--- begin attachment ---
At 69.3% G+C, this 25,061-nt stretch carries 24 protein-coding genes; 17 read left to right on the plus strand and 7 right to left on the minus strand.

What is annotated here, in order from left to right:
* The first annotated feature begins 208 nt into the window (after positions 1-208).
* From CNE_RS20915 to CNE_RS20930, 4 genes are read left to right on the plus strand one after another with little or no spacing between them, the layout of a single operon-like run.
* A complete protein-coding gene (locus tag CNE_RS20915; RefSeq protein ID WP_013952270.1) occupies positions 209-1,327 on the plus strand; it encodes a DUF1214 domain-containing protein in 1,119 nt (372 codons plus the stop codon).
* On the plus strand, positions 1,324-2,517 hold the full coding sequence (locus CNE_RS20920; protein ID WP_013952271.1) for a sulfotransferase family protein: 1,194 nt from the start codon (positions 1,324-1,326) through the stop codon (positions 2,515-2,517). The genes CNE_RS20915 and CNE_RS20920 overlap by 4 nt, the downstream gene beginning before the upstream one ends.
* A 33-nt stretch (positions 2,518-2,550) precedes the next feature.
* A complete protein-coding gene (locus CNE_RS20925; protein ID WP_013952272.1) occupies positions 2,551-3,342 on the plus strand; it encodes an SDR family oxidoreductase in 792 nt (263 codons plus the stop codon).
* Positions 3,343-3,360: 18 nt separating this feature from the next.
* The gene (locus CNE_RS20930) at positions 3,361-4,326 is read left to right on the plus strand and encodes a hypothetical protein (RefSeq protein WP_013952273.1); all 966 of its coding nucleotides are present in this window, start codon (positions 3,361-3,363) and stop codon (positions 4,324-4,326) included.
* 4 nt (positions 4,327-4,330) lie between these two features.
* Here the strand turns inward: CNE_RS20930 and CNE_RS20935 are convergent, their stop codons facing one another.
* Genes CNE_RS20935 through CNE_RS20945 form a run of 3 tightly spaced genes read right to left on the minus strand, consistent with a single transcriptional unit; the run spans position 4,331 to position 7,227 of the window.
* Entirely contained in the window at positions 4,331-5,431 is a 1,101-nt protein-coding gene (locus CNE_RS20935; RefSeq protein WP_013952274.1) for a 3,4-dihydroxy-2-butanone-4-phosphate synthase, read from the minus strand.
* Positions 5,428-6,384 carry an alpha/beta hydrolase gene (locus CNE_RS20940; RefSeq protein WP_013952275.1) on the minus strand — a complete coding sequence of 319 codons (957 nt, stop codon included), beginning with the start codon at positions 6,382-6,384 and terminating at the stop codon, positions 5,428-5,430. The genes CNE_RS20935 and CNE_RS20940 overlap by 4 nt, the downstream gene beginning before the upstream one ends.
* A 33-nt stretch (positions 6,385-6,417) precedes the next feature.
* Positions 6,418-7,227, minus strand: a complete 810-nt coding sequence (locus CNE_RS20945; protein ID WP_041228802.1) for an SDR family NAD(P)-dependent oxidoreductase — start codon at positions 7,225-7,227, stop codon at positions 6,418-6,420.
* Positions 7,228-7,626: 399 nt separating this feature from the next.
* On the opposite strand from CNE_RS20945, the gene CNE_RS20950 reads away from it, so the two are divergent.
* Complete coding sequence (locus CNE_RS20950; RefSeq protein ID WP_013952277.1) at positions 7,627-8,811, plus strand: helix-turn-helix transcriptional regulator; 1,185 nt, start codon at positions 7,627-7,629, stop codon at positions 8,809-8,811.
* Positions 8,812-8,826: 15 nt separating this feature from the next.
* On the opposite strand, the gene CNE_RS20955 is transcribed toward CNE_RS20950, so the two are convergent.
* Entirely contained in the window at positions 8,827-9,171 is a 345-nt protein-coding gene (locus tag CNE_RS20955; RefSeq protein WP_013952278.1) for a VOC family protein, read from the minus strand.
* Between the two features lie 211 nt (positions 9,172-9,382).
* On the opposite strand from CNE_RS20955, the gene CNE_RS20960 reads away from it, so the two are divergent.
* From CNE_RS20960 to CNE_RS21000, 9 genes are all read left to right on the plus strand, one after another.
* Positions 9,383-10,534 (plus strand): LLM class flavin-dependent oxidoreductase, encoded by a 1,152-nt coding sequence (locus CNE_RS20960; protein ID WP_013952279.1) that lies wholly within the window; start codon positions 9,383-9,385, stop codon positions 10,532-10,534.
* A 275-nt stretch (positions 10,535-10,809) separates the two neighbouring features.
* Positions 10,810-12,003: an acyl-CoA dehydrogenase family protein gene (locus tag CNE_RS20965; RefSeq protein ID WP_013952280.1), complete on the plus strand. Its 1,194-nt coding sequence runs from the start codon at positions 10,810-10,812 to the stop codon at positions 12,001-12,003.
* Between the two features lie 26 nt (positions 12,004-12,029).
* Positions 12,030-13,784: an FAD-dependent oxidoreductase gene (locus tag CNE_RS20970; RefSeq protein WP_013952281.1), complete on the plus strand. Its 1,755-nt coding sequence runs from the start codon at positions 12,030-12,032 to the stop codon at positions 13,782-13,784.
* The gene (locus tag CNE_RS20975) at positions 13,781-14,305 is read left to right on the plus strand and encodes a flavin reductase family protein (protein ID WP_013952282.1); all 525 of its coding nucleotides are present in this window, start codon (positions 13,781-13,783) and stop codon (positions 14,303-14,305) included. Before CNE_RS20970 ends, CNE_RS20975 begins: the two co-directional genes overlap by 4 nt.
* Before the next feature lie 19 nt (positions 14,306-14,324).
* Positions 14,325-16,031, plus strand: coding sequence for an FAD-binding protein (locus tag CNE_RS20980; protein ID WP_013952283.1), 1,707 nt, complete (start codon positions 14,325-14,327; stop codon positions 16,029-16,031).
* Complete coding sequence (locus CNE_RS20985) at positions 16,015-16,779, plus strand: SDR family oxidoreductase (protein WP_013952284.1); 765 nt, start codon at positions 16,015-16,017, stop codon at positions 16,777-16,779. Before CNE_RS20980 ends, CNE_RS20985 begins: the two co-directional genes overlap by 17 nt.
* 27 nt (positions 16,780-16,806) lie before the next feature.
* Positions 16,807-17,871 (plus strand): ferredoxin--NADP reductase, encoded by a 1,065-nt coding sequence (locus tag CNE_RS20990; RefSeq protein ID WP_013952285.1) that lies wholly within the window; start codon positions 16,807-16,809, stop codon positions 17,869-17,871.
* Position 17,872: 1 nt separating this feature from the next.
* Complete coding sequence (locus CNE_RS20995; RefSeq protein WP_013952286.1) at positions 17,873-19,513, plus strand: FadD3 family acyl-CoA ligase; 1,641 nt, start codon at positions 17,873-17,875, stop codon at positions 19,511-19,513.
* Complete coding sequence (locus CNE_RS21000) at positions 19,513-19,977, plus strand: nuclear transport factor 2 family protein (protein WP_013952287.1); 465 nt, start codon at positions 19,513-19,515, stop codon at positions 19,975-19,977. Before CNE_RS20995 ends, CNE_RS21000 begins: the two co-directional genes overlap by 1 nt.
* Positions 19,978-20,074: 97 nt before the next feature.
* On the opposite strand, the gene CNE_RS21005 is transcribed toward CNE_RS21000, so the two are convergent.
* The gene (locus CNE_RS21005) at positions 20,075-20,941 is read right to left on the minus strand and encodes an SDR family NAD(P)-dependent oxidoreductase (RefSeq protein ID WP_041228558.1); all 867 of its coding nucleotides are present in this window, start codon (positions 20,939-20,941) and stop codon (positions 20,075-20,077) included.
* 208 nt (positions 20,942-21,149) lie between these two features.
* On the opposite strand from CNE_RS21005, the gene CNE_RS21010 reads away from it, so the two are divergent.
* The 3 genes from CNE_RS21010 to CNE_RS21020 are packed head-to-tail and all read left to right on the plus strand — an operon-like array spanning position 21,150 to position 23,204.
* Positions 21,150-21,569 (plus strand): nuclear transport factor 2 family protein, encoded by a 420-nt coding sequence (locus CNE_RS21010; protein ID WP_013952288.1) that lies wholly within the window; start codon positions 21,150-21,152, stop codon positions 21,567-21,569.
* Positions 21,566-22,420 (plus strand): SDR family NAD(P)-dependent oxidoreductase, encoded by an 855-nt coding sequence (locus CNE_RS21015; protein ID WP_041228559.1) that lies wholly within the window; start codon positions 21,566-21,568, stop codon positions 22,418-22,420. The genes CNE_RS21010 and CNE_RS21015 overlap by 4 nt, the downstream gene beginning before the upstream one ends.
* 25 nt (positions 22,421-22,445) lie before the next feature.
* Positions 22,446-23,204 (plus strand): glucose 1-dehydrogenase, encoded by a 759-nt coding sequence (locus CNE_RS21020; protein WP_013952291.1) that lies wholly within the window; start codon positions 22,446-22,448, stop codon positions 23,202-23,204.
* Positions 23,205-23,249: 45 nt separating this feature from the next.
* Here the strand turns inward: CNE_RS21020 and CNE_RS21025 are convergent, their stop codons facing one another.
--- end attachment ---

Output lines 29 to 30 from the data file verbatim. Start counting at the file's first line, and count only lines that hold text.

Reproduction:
* Positions 10,810-12,003: an acyl-CoA dehydrogenase family protein gene (locus tag CNE_RS20965; RefSeq protein ID WP_013952280.1), complete on the plus strand. Its 1,194-nt coding sequence runs from the start codon at positions 10,810-10,812 to the stop codon at positions 12,001-12,003.
* Between the two features lie 26 nt (positions 12,004-12,029).